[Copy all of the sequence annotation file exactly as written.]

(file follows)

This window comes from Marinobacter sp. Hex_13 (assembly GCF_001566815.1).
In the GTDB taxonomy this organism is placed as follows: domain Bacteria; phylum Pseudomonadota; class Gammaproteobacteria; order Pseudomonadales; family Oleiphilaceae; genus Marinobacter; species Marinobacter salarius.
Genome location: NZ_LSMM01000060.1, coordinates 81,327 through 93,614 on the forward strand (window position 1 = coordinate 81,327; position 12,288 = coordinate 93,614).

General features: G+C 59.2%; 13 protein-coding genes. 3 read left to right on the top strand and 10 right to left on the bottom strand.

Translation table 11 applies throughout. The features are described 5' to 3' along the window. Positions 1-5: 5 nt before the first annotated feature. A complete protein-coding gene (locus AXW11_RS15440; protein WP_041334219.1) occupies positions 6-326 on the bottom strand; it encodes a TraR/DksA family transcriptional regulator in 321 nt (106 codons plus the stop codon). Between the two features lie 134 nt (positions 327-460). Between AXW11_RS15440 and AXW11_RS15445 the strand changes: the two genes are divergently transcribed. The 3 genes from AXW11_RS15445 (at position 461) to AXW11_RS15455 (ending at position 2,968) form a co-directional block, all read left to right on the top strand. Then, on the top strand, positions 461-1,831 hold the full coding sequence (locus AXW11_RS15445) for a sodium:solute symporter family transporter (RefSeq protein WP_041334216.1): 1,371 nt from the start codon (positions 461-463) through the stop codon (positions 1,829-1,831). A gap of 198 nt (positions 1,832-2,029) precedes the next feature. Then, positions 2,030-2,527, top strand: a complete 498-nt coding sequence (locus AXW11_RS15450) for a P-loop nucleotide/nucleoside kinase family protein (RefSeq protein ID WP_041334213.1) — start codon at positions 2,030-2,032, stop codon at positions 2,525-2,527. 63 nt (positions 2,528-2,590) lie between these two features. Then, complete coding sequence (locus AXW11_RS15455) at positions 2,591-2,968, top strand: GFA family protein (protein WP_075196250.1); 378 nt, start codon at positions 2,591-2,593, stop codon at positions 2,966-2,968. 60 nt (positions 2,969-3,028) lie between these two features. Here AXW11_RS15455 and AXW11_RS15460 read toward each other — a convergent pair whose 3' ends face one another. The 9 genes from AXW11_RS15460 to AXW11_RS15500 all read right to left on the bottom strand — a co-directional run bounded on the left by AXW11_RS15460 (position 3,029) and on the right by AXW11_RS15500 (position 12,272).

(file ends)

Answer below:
This window comes from Marinobacter sp. Hex_13 (assembly GCF_001566815.1).
In the GTDB taxonomy this organism is placed as follows: domain Bacteria; phylum Pseudomonadota; class Gammaproteobacteria; order Pseudomonadales; family Oleiphilaceae; genus Marinobacter; species Marinobacter salarius.
Genome location: NZ_LSMM01000060.1, coordinates 81,327 through 93,614 on the forward strand (window position 1 = coordinate 81,327; position 12,288 = coordinate 93,614).

General features: G+C 59.2%; 13 protein-coding genes. 3 read left to right on the top strand and 10 right to left on the bottom strand.

Translation table 11 applies throughout. The features are described 5' to 3' along the window. Positions 1-5: 5 nt before the first annotated feature. A complete protein-coding gene (locus AXW11_RS15440; protein WP_041334219.1) occupies positions 6-326 on the bottom strand; it encodes a TraR/DksA family transcriptional regulator in 321 nt (106 codons plus the stop codon). Between the two features lie 134 nt (positions 327-460). Between AXW11_RS15440 and AXW11_RS15445 the strand changes: the two genes are divergently transcribed. The 3 genes from AXW11_RS15445 (at position 461) to AXW11_RS15455 (ending at position 2,968) form a co-directional block, all read left to right on the top strand. Then, on the top strand, positions 461-1,831 hold the full coding sequence (locus AXW11_RS15445) for a sodium:solute symporter family transporter (RefSeq protein WP_041334216.1): 1,371 nt from the start codon (positions 461-463) through the stop codon (positions 1,829-1,831). A gap of 198 nt (positions 1,832-2,029) precedes the next feature. Then, positions 2,030-2,527, top strand: a complete 498-nt coding sequence (locus AXW11_RS15450) for a P-loop nucleotide/nucleoside kinase family protein (RefSeq protein ID WP_041334213.1) — start codon at positions 2,030-2,032, stop codon at positions 2,525-2,527. 63 nt (positions 2,528-2,590) lie between these two features. Then, complete coding sequence (locus AXW11_RS15455) at positions 2,591-2,968, top strand: GFA family protein (protein WP_075196250.1); 378 nt, start codon at positions 2,591-2,593, stop codon at positions 2,966-2,968. 60 nt (positions 2,969-3,028) lie between these two features. Here AXW11_RS15455 and AXW11_RS15460 read toward each other — a convergent pair whose 3' ends face one another. The 9 genes from AXW11_RS15460 to AXW11_RS15500 all read right to left on the bottom strand — a co-directional run bounded on the left by AXW11_RS15460 (position 3,029) and on the right by AXW11_RS15500 (position 12,272).